- Consider materiality when drawing! Exterior walls are typically thicker (0.5' +) whereas interior walls tend to be skinnier. In section drawings, floors tend to have a good thickness (2'+) to represent structural weight.
Tools: Line, Polyline, Offset, Fillet, Trim, Extend, Split, Divide
Draw in Details (Windows, stairs, columns)
This is the crucial step when working from a 3d model that is often skipped. Without including details, the plan or section can be overly diagrammatic. Details can help evoke scale and materiality.
Important details to add:
- Mullions to all glazing and glass walls
- Stairs - note that the true stair convention is antithetical in plan to what appears when literally cutting the building. Diagonal cut lines are added along with arrows and dashes to represent the stair direction. Same goes with ramps.
Add Furniture (Using Blocks)
The addition of furniture and scaled figures (or trees, cars, etc) is often an effective way to denote program and scale within a drawing. It can also destroy the overall reading of a drawing by cluttering it up with the noise of undesigned and unconsidered elements. Make any "off the shelf" elements remain tertiary objects that compliment the design and the drawing, and avoid extraneous detail or distracting elements.
You may chose to draw your own custom furniture or work from existing blocks. If you choose the latter, check out the many free download sites online such as CAD Block Exchange Network or Cad Corner .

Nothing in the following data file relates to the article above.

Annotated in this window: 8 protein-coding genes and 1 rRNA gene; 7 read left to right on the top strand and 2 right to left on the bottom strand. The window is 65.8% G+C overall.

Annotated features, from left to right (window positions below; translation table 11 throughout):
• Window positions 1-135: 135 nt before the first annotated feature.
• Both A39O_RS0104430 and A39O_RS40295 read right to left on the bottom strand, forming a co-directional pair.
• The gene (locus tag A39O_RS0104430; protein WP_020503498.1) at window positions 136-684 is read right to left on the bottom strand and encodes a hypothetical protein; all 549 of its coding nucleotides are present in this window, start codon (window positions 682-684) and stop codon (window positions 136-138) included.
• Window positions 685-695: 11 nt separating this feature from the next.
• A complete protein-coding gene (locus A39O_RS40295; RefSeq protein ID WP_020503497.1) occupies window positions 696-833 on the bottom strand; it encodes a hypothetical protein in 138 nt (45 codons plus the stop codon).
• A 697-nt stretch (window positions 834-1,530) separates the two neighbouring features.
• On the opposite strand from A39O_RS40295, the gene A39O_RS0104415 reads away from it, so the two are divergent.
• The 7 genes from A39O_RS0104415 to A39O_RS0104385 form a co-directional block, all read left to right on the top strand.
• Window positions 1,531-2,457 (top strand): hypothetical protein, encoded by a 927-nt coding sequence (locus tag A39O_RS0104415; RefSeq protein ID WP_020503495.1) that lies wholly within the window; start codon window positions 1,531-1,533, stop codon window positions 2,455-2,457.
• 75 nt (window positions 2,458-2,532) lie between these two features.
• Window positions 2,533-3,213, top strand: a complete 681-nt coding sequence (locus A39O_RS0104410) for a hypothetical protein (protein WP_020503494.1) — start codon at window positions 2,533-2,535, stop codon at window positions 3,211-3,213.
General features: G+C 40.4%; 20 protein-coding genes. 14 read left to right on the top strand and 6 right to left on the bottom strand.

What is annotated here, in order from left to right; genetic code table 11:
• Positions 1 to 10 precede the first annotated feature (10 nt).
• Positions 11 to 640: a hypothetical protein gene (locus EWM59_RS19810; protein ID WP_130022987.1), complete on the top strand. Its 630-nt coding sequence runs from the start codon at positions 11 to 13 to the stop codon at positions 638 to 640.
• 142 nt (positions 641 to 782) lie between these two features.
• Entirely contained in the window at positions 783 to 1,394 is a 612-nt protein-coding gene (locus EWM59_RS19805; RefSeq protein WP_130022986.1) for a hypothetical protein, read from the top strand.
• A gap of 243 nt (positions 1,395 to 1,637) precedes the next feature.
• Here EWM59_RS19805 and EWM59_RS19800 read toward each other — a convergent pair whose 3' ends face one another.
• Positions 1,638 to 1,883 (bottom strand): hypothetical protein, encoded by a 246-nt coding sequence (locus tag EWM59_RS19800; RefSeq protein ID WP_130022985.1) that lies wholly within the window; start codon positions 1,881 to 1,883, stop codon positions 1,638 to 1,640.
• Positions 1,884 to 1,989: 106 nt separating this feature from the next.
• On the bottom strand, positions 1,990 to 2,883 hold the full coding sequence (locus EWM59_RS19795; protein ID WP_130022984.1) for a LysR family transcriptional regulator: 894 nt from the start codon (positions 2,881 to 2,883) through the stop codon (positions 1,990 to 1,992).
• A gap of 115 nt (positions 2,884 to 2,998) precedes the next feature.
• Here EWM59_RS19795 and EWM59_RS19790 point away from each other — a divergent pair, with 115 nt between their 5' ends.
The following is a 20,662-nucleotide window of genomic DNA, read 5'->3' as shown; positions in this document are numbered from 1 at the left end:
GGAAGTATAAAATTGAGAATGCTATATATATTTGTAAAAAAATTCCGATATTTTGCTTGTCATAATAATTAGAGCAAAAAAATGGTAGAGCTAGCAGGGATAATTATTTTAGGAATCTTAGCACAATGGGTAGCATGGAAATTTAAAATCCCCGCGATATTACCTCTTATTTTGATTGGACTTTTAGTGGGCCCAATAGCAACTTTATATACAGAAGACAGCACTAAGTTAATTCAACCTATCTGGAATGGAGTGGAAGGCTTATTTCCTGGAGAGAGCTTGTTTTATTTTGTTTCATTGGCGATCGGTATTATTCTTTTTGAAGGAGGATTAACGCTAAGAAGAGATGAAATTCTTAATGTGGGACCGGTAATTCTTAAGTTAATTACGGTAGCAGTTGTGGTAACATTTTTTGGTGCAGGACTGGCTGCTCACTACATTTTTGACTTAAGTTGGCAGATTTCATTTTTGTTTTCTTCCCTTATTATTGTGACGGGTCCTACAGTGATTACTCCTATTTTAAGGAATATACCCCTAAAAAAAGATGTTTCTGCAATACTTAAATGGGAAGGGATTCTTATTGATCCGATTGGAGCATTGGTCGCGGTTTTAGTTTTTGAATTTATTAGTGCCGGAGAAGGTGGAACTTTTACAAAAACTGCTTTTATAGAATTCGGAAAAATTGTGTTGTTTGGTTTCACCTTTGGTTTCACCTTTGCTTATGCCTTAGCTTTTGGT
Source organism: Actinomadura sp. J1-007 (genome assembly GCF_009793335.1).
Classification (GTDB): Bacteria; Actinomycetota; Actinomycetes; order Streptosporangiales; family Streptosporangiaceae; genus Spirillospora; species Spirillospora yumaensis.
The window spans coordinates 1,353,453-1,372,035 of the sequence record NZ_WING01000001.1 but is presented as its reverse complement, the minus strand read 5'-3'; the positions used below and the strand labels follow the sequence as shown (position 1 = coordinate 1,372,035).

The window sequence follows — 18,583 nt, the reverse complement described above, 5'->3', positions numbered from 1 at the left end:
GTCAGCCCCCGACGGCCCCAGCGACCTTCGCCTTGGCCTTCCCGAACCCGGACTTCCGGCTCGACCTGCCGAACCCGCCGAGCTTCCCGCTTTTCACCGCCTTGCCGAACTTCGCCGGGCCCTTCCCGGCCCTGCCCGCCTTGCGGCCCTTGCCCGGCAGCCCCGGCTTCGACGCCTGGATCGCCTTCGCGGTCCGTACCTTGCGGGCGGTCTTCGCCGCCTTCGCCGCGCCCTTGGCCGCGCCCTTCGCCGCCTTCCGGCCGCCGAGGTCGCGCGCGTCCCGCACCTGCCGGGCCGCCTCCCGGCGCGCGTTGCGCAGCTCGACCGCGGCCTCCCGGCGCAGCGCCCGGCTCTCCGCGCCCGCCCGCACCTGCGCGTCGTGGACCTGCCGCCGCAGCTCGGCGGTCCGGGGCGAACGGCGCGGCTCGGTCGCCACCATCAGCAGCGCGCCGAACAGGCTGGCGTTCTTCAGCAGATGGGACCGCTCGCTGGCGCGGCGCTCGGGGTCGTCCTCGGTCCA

To add furniture and scale-element blocks to your drawing, refer to the full discussion of working with blocks in Rhino .
Tools: Block, BlockManager, Insert
Export to Illustrator
Illustrator should be used solely for presentation purposes. If the linework is already clean and the layers put together properly, there should be minimal time spent in Illustrator. This way, you can easily edit your work for the next pin-up.
Before exporting, it is good to select one layer at a time and join the lines. This way, fills can be added easily in Illustrator (rather than using Live Paint).
Select the linework you would like to export and move it to the origin (0,0,0). Export the linework at a specific scale by typing in the decimal in the export menu. OR - scale the drawing in Rhino before exporting to Illustrator, and then export as 1' = 1". Move the drawing back to its original location and save the file.
Here is more about Exporting from Rhino to Illustrator .
Tools: Join, Export, Scale
If all your layers are properly labeled and organized, you should be able to quickly change the linework. When opening the file, you may need to change the page setup so that all the work fits on one artboard.
Select all the work and change the stroke color to black. Walls, Columns and Section lines should have the thickest stroke, ranging from 1 to 2 pt. Glass and door details should be lighter, ranging around 0.5 to 0.75 pt. Furniture and floor patterns should have the lightest lineweight, 0.125 to 0.25.
It is important to understand the drawing conventions when putting together your plan or section, however it is also important to step back and make sure that it is reading spatially. Print often and pin up your work on the wall and ask a friend if they can understand the drawing. Levels of detail and lineweights can vary greatly from one drawing to the next.
- Lightest line that will show up on a plotter: 0.125 pt
- Darkest line that should show up on your drawing: 1.5 pt. Maybe 2 pt.
- Fill color (for section lines) should not be black. Too distracting and diagrammatic.
- Test print! Test print! Test print!
Neufert, Ernst, Bousmaha Baiche, Peter Neufert, and Nicholas Walliman. Architects' Data. Oxford [u.a.: Blackwell Science, 2000. Print.
Pressman, Andy. Architectural Graphic Standards. Hoboken, NJ: John Wiley & Sons, 2007. Print.